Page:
"This place is-"
"Warm, safe, free." Dean snuggled Sam into him closer. "Our own little couch, our own room upstairs where no one else goes, lots of cats, lots of sunshine and being left the hell alone, homemade banana bread. What's not to like?"
Sam scrunched his nose and fiddled with Dean's fingers, long and lean and hooked over his hip. He shook his head, didn't have the words. This wasn't their kind of place. It was--nice. Homey and quiet on a small town street, with doilies on the end tables and cinnamon on the air. It was the kind of place a grandmother would have, but they didn't have a grandma, didn't live that life, and instead of feeling good to Sam it just felt weird.
"She thinks I'm cute. And that it's cute you take care of me, cuddle me like this." Sam burned with that, embarrassment and wicked pride at what Dean was, that he was Dean's. He was, completely, but still. "She has no idea."
Dean laughed, kissed behind Sam's ear and scooted his hand forward to palm Sam's cock. Enough to add heat, convey more than affection, not enough to start anything with Ms Turnbill visibly bustling in quick peeks through a connecting door, humming in the kitchen making cookies. "She's just relieved we saved her cat colony from being cat-eating-monster chow. Besides." He shrugged, then tickled Sam's earlobe with his tongue. "No idea is kind of the point. Plus- you are cute."
Sam realized something, suddenly, and he laughed, low and deprecating without sounding bitter. "We're the weirdos."
It wasn't the grandma or this quaint as spit town, it wasn't her happily watching the boys for a few weeks in eager trade for having helped her or merry yellow gingham curtains frilling in the breeze. He and Dean were the strangers, so far estranged from normal that Sam lay here in his too-tight skin feeling suffocated by this glimpse of apple pie slice, wishing they were just in a dank motel in their usual Dad's-gone pattern, take out food and ignoring the world, kissing furiously and rutting against one another and dozing before waking to start all over again, then again.
One of the cats became interested in Dean's hand, nothing but a ripple of irresistible movement beneath the careworn comfort of a homemade quilt. It wriggled, pounced, then flopped to land sideways. Dean whuffed against Sam's neck and Sam smiled, pried a hand free and caught the cat's reaching paw. The cat managed to look pleased and like it'd meant to do this all along, curled up into the bend of Sam's front and purred towards sleep. He rubbed his finger along its smile, rubbed circles on its chin, pressed his thumb to its neck as it rumbled to purr louder.
Another cat took its place on the couch back. Others strutted around, lay in heaps, tracked Ms Turnbill in the endless hope for treats and dropped tidbits. Sam didn't mind all the cats; more than that, he actually liked them, their astute whiskered faces and slanted green eyes he'd teased made Dean more a tabby than a hunky tough hunter. The cats liked them a lot, too. Not skittish at all and took to them right quick, unusual that she'd said, during the dinner they'd shared after a full day of being left behind for awhile was done.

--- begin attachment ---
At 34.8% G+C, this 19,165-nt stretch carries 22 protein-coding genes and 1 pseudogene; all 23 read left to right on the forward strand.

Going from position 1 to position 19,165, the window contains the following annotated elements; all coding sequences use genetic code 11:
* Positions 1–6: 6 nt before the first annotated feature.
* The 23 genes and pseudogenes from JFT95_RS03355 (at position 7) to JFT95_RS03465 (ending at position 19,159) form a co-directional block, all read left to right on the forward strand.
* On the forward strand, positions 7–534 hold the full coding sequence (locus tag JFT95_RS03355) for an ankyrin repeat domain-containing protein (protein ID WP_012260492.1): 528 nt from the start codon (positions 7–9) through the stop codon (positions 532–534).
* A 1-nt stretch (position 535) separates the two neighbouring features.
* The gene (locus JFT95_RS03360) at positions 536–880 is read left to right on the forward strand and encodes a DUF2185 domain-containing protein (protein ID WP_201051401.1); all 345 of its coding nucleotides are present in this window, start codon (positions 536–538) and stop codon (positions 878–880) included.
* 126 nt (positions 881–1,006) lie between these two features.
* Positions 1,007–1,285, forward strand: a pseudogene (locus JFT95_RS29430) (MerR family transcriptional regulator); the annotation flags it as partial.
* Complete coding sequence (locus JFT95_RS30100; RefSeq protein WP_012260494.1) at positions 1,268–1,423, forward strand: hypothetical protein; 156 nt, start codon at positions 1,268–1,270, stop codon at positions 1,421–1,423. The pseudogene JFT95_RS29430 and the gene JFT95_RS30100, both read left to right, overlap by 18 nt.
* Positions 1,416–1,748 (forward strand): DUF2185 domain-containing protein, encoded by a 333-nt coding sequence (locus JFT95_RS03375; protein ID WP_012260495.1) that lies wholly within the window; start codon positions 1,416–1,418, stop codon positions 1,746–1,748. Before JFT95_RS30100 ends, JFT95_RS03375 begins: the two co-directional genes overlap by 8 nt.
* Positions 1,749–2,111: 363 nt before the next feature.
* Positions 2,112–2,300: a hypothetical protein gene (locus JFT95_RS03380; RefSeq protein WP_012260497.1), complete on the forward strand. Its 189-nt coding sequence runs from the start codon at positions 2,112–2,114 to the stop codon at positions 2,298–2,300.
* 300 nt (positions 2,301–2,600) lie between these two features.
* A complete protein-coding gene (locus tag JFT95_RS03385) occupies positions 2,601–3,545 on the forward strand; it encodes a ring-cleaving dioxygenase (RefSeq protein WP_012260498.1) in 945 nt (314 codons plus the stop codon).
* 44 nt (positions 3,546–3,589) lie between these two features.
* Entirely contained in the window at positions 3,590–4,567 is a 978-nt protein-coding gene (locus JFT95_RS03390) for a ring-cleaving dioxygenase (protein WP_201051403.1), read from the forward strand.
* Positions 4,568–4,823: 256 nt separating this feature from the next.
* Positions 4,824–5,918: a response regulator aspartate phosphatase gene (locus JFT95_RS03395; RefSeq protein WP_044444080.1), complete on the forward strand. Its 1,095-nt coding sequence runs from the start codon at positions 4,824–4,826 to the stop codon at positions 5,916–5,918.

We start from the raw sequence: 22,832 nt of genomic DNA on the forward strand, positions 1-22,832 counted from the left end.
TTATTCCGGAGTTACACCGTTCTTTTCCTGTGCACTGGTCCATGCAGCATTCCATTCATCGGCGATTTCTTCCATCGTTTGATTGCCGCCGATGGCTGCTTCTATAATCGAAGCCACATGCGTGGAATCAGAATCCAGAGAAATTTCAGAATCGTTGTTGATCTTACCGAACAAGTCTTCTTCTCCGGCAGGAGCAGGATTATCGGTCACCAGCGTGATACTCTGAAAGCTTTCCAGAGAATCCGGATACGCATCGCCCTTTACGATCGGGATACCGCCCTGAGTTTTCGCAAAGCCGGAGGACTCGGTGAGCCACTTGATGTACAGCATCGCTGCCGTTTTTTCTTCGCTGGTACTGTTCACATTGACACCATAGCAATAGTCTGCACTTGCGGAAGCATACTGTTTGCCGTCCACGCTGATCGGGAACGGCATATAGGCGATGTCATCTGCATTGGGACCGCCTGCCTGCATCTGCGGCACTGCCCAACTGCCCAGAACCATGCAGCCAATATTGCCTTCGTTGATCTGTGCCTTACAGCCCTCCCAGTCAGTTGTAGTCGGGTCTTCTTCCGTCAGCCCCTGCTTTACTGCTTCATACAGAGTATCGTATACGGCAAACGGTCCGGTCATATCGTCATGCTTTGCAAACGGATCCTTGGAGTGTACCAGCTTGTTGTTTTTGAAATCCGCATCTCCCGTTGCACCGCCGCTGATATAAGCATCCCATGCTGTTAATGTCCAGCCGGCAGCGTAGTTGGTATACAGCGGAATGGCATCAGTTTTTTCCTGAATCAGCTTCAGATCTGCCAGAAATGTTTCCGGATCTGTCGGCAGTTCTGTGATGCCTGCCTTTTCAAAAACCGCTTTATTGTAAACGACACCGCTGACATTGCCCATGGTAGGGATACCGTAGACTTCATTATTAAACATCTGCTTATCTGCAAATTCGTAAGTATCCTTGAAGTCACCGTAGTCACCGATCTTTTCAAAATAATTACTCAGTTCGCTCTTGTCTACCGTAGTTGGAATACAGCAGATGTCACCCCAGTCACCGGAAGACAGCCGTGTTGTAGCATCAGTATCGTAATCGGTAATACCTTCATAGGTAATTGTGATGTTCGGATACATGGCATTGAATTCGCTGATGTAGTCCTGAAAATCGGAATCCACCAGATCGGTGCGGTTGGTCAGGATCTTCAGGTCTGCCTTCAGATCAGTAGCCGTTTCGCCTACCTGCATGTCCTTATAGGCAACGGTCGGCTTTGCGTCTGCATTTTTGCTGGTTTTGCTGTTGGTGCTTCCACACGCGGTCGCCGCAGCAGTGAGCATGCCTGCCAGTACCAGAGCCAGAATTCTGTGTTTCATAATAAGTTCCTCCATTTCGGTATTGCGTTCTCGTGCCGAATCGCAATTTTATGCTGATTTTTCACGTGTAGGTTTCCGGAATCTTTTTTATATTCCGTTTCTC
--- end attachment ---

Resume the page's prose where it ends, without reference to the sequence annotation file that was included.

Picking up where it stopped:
It was still weird being here, because he and Dean were still weirdos.
"Don't think about it so hard, Sammy." Dean tapped Sam's chin and they craned around, lifted, risked a quick kiss. Dean tapped Sam's forehead after. "Besides, hurt your head."
Sam grumbled, righted back around, fiddled with the cat's silky ears, frip-frip-frip between his fingers. It leaned into his hand, heavy with satisfaction. Dean caught his wrist.
"We'll be back to normal when this is done. Dad has to be gone longer than he asked we could stay here--didn't want to push our luck--so it'll just be you and me again soon. Until then, dude, quit worrying and enjoy the largess."
"Largess?" Sam laughed, happily this time, tilted so he was on his back, kept the cat from tumbling off the couch with the scoop of his hand. It resettled stretched across his middle. Dean scritched the M on its brow.
Dean just stared. "What?" he asked, before cracking a wide grin.
They were having chicken pot pie for dinner--always announced in the morning over waffles or pancakes or french toast--then they'd do yard work or run a walk-to errand or just hang out and give Ms Turnbill company. She liked to play gin rummy and destroyed them every game. There was always cozy time, as she called it, naps and piles of cats and Sam being distracted from trying to read because of how much of Dean touched so much of him, innocuous and potent. Today was as the same, and they lay there soaking it in, the warm and sun and safe, the weirdness that was a visit to grandma's normality.
Sam was lifted from his light doze when Ms Turnbill called from the kitchen, "Ten minutes boys! Wash yourselves up then come set the table."
Sam huffed and protested almost as much as the cat as he rolled from the couch. Dean caught him, held his shoulders, and he nodded as they made for the cramped downstairs bathroom. But not bad, Sam decided, Dean able to stay so close and nothing evil lurking in the shadows, a room of their own and long afternoons, tasty food and no one barking orders and lots to read. Definitely not bad. Sam twitched, decided he had to pee, and they watched each other, switched places, then a soft kiss and they vied over the sink and soap, jostled their stand.
"Hungry?" Dean asked over rushing water and sweet-smelling almond cherry foam.
"Duh." Sam pulled a face and laid a daub of suds on the tip of Dean's nose, ran from the bathroom drying his hands on his jeans, skidded into the kitchen Dean hot on his heels.